School of Social and Political Science

Sustainable Development


The MA Sustainable Development

The Sustainable Development degree at Edinburgh addresses the challenges mainly through social science perspectives, and focuses on the social, political and economic consequences, challenges and opportunities for change.

It also gives you an understanding of the key scientific debates, and the ability to understand and evaluate the scientific knowledge and practices concerning sustainable development.


MA Sustainable Development Degree Programme Handbooks for each year of study 2019-2020 can be accessed as follows:

Years 1 and 2

Below are the core courses for Years 1 and 2.

SD1A: Introduction to Sustainable Development  

There will be two lectures per week, from 09:00 - 09:50 as follows:

Tuesdays and Thursdays, 12:10 - 13:00, Medical School, Teviot Lecture Theatre - Doorway 5.

Course Convenor

Dr Isabelle Darmon
Room 6.27
Chrystal MacMillan Building
Tel: 0131 651 1574
Email: Isabelle

Course Secretary 

Laura Thiessen
Undergraduate Teaching Office
Room 1.16
1st floor
Chrystal Macmillan Building
Tel: 0131 650 3932

What will I learn?

This course addresses the central problems facing us in the 21st century, concerning equitable access to water, food, energy, shelter and sustainable livelihoods in the context of a destabilising climate and the degradation of environmental resources.

The course explores sustainable development from multiple disciplines, as it begins with the principles and background to ‘sustainable development’, and draws insights from sociology, politics, human geography, and social anthropology.

You will think critically about what sustainability means and how it can be applied across contemporary societies from global to local levels.

The course will also enable you to evaluate the changes that capitalist and socialist societies, industrial development and technological advancement have brought to living patterns and the environment.

Science, Nature and Environment

There will be two lectures per week, from as follows:

  • 09:00 - 09:50, Tuesdays and Fridays: Lecture Theatre 1, Appleton Tower
Course Convenor

Dr Kirsten Jenkins
Lecturer in Science Technology and Innovation Studies
Room 3.31
Chisholm House
High School Yards

Course Secretary

Alexander Dysart
Room G04/05
Chrystal Macmillan Building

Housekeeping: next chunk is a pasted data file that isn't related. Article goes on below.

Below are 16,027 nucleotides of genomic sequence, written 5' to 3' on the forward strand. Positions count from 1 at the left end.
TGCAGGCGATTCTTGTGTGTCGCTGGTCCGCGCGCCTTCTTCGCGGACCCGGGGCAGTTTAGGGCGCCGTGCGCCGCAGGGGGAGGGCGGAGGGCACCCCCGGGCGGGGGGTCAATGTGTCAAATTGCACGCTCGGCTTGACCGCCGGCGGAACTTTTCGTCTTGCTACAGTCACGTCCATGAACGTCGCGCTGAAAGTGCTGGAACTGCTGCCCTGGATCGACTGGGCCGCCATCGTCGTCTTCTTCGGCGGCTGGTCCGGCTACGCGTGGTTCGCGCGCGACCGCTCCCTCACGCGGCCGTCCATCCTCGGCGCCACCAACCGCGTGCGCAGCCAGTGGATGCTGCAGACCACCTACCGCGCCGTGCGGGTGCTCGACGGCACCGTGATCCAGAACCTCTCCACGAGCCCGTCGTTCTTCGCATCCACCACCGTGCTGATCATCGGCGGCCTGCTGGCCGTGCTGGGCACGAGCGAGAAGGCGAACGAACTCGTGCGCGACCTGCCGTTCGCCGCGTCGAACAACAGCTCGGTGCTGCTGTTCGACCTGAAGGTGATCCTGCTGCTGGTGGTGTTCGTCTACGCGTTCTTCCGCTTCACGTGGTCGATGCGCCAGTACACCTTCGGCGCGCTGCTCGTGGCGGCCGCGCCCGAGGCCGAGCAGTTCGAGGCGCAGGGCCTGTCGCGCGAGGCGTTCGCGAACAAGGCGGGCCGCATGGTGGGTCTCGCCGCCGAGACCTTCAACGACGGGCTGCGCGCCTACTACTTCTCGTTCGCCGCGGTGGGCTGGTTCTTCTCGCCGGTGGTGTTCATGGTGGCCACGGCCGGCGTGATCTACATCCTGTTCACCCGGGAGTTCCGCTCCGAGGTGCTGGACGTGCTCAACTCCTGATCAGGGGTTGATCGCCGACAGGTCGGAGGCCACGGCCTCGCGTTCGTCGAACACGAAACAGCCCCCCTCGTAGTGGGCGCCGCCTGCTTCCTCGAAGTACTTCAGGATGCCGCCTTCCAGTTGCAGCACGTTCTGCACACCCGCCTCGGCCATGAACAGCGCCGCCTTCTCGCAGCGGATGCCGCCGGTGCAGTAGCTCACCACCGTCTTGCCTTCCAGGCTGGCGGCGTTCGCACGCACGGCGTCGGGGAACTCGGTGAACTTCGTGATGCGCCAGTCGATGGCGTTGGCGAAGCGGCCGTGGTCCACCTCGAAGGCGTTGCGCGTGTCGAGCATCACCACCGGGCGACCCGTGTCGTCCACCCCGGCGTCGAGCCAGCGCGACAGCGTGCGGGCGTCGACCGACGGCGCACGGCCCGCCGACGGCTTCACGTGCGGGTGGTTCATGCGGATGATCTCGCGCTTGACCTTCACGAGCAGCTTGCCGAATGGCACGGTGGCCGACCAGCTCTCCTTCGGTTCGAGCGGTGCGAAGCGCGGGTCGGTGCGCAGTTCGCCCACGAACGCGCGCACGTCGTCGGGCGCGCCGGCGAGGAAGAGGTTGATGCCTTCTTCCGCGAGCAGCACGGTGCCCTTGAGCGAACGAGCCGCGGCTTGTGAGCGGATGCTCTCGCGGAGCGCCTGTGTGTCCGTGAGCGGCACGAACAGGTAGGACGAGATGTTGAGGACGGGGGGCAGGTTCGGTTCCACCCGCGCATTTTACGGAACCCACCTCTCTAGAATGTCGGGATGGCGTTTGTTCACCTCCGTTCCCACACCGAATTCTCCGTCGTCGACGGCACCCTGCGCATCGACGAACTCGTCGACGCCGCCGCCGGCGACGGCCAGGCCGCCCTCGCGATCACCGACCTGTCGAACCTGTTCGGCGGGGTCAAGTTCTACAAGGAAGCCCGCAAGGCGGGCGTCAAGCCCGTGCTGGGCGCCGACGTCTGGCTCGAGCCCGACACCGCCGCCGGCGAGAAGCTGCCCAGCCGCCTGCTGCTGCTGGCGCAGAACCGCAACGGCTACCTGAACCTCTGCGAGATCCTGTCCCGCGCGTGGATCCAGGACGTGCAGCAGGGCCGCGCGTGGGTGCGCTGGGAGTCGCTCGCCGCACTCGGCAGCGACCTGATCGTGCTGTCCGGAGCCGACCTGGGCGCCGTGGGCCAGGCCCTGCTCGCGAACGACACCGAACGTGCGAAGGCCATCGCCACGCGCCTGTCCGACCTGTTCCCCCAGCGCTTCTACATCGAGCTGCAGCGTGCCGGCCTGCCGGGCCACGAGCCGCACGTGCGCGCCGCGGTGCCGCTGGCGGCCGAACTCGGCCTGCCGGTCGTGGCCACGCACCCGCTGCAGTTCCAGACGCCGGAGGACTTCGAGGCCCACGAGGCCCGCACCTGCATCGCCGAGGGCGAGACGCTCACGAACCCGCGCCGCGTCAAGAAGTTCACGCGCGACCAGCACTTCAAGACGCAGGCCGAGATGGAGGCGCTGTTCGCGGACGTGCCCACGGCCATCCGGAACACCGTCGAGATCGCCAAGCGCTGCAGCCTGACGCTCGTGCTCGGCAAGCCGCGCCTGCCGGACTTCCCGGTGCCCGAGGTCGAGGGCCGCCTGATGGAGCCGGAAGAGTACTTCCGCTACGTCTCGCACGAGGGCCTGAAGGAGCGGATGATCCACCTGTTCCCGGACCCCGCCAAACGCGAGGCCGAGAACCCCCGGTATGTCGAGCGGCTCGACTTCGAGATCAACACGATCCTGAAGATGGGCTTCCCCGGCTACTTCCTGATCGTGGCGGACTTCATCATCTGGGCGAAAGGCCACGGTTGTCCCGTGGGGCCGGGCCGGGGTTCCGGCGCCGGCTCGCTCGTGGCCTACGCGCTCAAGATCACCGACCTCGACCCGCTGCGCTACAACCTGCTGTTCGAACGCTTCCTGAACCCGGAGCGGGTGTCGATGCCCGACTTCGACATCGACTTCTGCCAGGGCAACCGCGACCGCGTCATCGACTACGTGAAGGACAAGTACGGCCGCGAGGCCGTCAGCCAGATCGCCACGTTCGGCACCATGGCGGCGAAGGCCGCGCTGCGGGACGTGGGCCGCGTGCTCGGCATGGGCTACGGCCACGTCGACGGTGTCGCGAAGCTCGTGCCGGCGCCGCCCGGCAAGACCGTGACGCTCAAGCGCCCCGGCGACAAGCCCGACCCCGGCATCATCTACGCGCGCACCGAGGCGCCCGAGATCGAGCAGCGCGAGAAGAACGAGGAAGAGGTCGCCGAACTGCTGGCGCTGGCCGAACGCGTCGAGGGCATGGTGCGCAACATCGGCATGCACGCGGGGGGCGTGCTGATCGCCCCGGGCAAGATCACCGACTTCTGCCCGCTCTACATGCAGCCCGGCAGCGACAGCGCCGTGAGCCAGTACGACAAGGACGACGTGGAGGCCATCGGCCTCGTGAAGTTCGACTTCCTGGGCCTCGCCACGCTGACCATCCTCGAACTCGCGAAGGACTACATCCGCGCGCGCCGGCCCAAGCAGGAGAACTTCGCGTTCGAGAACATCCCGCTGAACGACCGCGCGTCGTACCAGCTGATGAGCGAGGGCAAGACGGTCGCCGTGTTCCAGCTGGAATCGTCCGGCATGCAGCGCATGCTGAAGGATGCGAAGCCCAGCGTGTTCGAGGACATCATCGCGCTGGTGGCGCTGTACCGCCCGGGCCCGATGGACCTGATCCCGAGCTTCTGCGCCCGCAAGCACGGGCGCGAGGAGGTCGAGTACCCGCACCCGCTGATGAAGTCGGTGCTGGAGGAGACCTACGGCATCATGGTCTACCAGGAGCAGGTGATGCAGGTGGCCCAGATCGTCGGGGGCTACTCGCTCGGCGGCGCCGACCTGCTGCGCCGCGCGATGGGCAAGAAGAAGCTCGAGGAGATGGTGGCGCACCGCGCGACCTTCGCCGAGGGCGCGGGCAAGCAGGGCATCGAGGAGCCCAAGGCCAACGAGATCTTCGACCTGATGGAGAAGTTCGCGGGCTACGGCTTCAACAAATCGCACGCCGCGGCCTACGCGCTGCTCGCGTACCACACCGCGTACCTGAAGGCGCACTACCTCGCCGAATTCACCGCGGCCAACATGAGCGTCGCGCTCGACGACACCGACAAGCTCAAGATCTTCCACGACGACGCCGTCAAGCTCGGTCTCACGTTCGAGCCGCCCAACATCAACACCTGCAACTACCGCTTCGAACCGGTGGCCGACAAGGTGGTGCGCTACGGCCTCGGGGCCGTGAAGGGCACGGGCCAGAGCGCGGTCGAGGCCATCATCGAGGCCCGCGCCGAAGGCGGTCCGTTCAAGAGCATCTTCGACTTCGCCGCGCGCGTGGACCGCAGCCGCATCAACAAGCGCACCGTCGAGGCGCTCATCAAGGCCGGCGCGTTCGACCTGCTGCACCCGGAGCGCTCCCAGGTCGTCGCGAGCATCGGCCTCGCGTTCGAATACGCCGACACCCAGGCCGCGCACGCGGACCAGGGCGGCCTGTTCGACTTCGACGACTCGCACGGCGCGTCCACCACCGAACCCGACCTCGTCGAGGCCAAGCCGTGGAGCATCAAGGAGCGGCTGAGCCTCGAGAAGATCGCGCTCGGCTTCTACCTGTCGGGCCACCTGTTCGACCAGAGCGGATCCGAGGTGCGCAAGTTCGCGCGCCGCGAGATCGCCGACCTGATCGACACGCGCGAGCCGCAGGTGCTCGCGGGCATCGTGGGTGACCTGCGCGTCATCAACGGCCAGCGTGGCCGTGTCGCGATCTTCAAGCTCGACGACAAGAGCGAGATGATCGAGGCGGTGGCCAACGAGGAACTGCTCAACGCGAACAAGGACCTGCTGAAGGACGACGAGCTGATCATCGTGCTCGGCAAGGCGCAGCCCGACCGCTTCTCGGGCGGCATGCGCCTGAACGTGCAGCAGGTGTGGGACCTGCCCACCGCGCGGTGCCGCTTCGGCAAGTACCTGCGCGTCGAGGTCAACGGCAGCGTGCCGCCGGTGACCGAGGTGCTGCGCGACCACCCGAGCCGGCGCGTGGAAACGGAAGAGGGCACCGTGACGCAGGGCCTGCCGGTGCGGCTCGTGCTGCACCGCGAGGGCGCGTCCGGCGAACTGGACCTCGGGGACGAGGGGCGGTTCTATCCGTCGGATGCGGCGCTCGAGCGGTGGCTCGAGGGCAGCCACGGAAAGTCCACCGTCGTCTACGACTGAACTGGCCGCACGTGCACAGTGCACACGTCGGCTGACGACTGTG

Tel: 0131 651 5197

What will I learn?

This course considers the ways that science and technology shape the relationship between humans and the environment.

We will examine a number of topical historical and contemporary cases and in the process reflect on the role played by science and technology in how societies understand nature and environment.

Here, you will learn about scientific knowledge as something that is socially constructed and that is used by various groups in society for specific purposes.

Student workload

Assessed by a Short Assignment, Tutorial Reflections and Long Essay.  In order to pass the course, the long essay must be passed.

Entry conditions

There are no entry requirements for Year 1 courses.

You may do either of the courses as self-standing courses but all MA Sustainable Development students must take both courses as above.

Sustainable Development 2A

There will be two lectures per week, am as follows:

10:00 - 10:50, Wednesdays: Basement Theatre, Adam House

10:00 - 10:50, Fridays:  G.07 Meadows Lecture Theatre, Doorway 4, Medical School

Course Organisers

Professor Lynn Jamieson
Room 5.04
Chrystal Macmillan Building
Tel: 0131 650 4002

Dr Jacob Doherty
Room 4.15
Chrystal Macmillan Building
Tel: 0131 651 3785

Course Secretary

Laura Thiessen
Undergraduate Teaching Office
Room 1.16
1st floor
Chrystal Macmillan Building
Tel: 0131 650 3932

What will I learn?

This course provides a multidisciplinary examination of key perspectives on – and issues of – sustainable development. It builds on the core course of Semester 1, Year 1, which introduced sustainable development as a contested area.

Each perspective is illustrated through a case study of a particular sustainability issue, such as transport, reduction of carbon emissions, and flooding. You will learn to use different lenses to think about sustainable development and the challenges it poses for everyday lives, for interventions, as well as for conceptions of life in common on the planet.

Each perspective is also seen into action, usually through a separate case study class on a particular sustainability issue and the struggles they give rise to, including:

  • sustainable transport
  • reduction of carbon emissions
  • sustainable water
  • sustainable energy
  • food security
  • waste

You will also examine how these issues can be understood through a wide range of other perspectives.

Further, you will reflect upon the implications of those different perspectives for our overall understanding of sustainable development.

Programme specifications

Programme specifications are summary statements about our degree programmes, regularly revised and approved by our Board of Studies.

They provide very useful overviews of the fundamental objectives and structures of degree programmes. They also provide key information about:

  • basic educational aims
  • anticipated learning outcomes
  • core skills students are expected to acquire through their studies
  • the structure and progression of programmes over the four years

Current versions of the Degree Programme Specifications (DPS) can be found alongside the relevant programme title in DRPS.

Student category
Programme Information